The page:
There’s a time and place for expert opinion, but sometimes the best practical wisdom springs straight from real life. GreatSchools is proud to introduce “What Worked,” a new series featuring tips and tales tapped directly from the source: fellow moms and dads. From facing down mean girls (and boys) to helping with homework horrors, GreatSchools members recount their child-rearing adventures in the hopes that what worked for them just might work for you. At the very least, we hope these short takes will inspire you to try new, creative tactics tailored to your child’s needs.
For our first edition, we asked parents to share ideas for boosting kids’ learning. Hard work, diligence, and commitment — we all want to teach our kids these elusive strengths, but convincing middle-schoolers to venture outside their comfort zone is easier said than done. These parents reveal their tricks for getting tweens to apply themselves.
I’ve recently gone back to school and had to complete tons of work. Oftentimes my son would ask me to play, and I would tell him no and explain why. Now he understands what type of commitment school requires from him because I modeled that. — by jafinkley
I am a real estate broker. My son, who is 13, went on showing appointments with me this summer. He learned about business etiquette and social skills by watching how I work with clients. He observed how I greet and introduce people, how I talk about features and benefits of the houses I have for sale, and how I efficiently map out gas-saving routes to my showings. He saw how I use marketing brochures in my presentations and the convenience of having business cards. Importantly, my son learned about what it means to be self-employed and how I make a living.
My son enjoyed the opportunity to experience learning in a very different environment from his traditional classroom. I enjoyed his intelligent questions; his enthusiasm for meeting new people; and his break from the computer, TV, and video games. — by Elizabeth Johnson
Strategies for success
Our son struggles with reading and writing. He wants to give only the shortest answer possible. Last year, for language arts/spelling and history, we had him try using an outline method to help him get his thoughts together and down on paper. It was hard at first, but the process became easier as the school year continued.
For our son to have to start with a blank page and fill it up with information was a daunting task. But having an outline gave him a way to get all his ideas on paper. He then was able to prioritize and add or delete as necessary. Once he had the road map, he was able to expand on the topics he needed to cover. Writing is still a bit of a struggle, but we believe that using the outline method has really helped our son in his understanding of a subject and then being able to explain his understanding. — by MSMomm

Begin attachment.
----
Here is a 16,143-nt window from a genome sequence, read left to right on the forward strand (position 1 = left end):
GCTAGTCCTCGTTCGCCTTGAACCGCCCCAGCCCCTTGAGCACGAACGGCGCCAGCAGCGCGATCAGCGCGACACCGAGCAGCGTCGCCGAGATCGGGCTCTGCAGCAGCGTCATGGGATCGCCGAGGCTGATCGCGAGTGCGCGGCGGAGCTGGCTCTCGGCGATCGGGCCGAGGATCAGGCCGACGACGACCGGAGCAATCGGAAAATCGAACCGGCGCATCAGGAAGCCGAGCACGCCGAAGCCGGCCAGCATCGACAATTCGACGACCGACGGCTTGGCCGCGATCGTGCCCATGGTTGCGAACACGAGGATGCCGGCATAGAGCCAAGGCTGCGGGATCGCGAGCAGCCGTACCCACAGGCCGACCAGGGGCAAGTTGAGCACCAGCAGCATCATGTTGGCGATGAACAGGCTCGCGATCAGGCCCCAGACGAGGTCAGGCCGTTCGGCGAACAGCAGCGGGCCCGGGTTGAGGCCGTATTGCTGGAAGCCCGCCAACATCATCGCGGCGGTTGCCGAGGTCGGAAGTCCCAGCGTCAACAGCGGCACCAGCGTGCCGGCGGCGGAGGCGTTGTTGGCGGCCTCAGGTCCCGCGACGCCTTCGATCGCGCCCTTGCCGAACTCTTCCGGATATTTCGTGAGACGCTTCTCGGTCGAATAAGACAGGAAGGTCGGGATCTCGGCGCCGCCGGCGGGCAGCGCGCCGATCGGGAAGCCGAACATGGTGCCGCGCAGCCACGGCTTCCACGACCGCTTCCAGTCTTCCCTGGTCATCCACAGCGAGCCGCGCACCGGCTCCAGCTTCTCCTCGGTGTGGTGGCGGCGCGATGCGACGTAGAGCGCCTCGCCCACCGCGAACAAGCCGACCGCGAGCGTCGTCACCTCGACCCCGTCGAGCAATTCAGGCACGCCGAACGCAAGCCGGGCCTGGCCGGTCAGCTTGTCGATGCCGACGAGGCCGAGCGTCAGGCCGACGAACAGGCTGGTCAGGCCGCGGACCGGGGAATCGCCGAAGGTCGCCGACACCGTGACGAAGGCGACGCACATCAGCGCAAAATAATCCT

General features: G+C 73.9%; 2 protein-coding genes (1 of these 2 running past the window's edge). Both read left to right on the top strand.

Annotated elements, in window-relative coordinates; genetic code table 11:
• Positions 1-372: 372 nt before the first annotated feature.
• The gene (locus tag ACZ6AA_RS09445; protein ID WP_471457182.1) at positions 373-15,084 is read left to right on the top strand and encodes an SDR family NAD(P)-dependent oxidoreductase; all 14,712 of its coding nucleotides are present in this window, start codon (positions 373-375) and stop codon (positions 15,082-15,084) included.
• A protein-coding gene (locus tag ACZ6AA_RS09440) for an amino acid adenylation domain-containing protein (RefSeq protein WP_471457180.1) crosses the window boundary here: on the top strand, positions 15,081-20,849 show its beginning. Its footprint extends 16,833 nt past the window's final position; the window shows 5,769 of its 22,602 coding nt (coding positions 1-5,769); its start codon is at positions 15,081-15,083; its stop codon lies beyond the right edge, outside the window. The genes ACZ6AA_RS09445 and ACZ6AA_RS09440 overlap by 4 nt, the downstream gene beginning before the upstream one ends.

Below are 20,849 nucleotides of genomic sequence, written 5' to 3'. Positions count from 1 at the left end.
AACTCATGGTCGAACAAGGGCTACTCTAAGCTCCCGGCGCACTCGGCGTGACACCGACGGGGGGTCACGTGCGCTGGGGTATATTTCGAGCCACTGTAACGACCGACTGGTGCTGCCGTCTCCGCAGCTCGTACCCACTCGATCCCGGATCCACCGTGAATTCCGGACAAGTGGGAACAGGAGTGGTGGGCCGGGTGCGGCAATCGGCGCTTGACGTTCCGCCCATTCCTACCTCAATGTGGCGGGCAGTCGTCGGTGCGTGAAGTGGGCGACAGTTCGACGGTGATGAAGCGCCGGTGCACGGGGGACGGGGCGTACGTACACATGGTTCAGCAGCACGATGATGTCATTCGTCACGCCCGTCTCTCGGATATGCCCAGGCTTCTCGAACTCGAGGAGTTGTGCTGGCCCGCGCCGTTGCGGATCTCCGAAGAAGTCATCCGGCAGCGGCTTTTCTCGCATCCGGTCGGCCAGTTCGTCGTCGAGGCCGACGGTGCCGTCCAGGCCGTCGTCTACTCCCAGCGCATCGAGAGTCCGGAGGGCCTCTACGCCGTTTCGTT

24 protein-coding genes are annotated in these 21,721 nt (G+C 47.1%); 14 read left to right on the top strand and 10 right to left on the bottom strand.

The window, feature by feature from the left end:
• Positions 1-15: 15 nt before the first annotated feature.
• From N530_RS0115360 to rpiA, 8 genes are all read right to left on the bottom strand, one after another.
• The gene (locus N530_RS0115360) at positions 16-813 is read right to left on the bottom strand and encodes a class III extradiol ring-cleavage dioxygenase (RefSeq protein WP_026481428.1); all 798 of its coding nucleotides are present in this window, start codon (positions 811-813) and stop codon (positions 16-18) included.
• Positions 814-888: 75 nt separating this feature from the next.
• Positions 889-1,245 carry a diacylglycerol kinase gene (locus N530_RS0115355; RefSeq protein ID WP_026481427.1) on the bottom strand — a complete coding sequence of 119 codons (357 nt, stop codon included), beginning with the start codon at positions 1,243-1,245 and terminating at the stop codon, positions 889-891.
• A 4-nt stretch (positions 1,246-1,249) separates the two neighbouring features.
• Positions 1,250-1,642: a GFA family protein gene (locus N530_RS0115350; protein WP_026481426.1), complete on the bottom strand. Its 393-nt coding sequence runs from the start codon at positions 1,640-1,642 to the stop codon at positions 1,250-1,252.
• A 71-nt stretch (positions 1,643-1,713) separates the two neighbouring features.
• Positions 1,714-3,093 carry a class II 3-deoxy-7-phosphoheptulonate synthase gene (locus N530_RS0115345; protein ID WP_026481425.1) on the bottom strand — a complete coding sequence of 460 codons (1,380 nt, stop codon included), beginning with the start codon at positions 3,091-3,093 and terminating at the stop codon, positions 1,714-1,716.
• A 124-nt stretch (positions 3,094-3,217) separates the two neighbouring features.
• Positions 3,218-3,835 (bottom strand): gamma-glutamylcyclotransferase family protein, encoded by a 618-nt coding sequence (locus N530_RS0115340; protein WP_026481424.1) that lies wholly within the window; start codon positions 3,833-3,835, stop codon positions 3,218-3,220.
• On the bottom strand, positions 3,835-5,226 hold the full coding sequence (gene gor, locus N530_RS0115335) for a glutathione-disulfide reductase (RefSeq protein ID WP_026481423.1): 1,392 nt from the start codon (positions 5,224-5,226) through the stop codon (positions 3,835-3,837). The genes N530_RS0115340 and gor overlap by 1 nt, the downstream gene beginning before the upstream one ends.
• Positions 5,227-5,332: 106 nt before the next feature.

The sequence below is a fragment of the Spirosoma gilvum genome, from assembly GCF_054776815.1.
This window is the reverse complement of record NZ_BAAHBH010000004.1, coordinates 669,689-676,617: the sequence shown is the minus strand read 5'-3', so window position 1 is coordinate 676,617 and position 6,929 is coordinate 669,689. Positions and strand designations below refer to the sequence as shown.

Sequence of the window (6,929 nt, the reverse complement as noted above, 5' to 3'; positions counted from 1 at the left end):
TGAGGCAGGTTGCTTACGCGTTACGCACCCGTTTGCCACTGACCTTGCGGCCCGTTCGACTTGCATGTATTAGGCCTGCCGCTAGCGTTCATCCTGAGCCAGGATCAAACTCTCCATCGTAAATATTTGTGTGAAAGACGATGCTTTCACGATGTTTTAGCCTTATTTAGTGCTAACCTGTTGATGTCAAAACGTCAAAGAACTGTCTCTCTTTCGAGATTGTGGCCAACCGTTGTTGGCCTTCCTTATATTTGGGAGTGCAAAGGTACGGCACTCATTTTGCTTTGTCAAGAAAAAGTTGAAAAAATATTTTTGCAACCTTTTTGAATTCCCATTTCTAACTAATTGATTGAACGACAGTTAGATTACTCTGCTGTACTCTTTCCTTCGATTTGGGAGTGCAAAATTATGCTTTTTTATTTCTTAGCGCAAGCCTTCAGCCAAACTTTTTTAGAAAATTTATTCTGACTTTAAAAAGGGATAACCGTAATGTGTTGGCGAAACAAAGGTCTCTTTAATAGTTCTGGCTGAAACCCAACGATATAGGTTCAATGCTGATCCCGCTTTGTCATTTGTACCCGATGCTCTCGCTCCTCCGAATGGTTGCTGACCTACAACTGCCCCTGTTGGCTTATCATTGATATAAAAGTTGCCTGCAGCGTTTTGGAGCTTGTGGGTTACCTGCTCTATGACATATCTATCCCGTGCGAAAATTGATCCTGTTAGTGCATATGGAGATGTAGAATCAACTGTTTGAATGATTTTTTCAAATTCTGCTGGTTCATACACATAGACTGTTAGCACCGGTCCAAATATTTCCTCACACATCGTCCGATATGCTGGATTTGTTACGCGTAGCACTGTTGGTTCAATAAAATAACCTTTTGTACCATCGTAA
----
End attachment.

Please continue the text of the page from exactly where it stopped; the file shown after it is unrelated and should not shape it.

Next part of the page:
Projects are very popular in education right now, and teachers can assign projects left and right — in addition to nightly homework. Many teachers will encourage students to tackle the projects 15 minutes every night, a practice I find unworkable. Fifteen or even 30 minutes every night doesn’t get a project done well or sometimes doesn’t even get it done. And it’s hard to finish any project in bits and pieces — the ball doesn’t get rolling, and you spend time figuring out where you left off the night before. And what if you have several projects?
We knocked the projects out on a weekend — two if necessary, but we did homework at night and left the projects for the weekend. We might let the weekend homework go until Sunday night even and spent what time we could on Saturday and Sunday finishing the project in one fell swoop if we could. — by TeacherParent
Memorizing through movement
Studying doesn’t have to take place at the table. This mom found out that movement helps her daughter memorize:
My daughter hates spelling because she has a hard time learning the words. Through the years I have tried several methods, but the following are the ones that helped her most. We break each word into syllables to help with the pronunciation, then she writes the word dropping one letter at a time. For example, she writes “learn,” then “lear,” then “lea,” etc. Dividing the word list into smaller groups with similar spellings helps her to not feel overwhelmed.
Because she is a kinetic learner, it helps with some subjects to use real objects, so studying doesn’t mean sitting at the table all the time. I let her play with a ball, with her hands, or stand and walk around while she is memorizing something. — by shspublicity
In the cards
When my son writes something on paper, he learns the order more [easily] than the concepts. With flash cards you can shuffle them and continuously switch the order, and you can also flip the cards over. So if [my son] has gotten good at knowing the definition, formula, etc., when I say the concept, I flip the cards over and see if he can get the concept based on the definition, formula, etc.
Flash cards have worked wonders for my son. Every day when doing homework, my son makes flash cards, and every weekend he goes over all the flash cards in that particular subject area. — by ad7706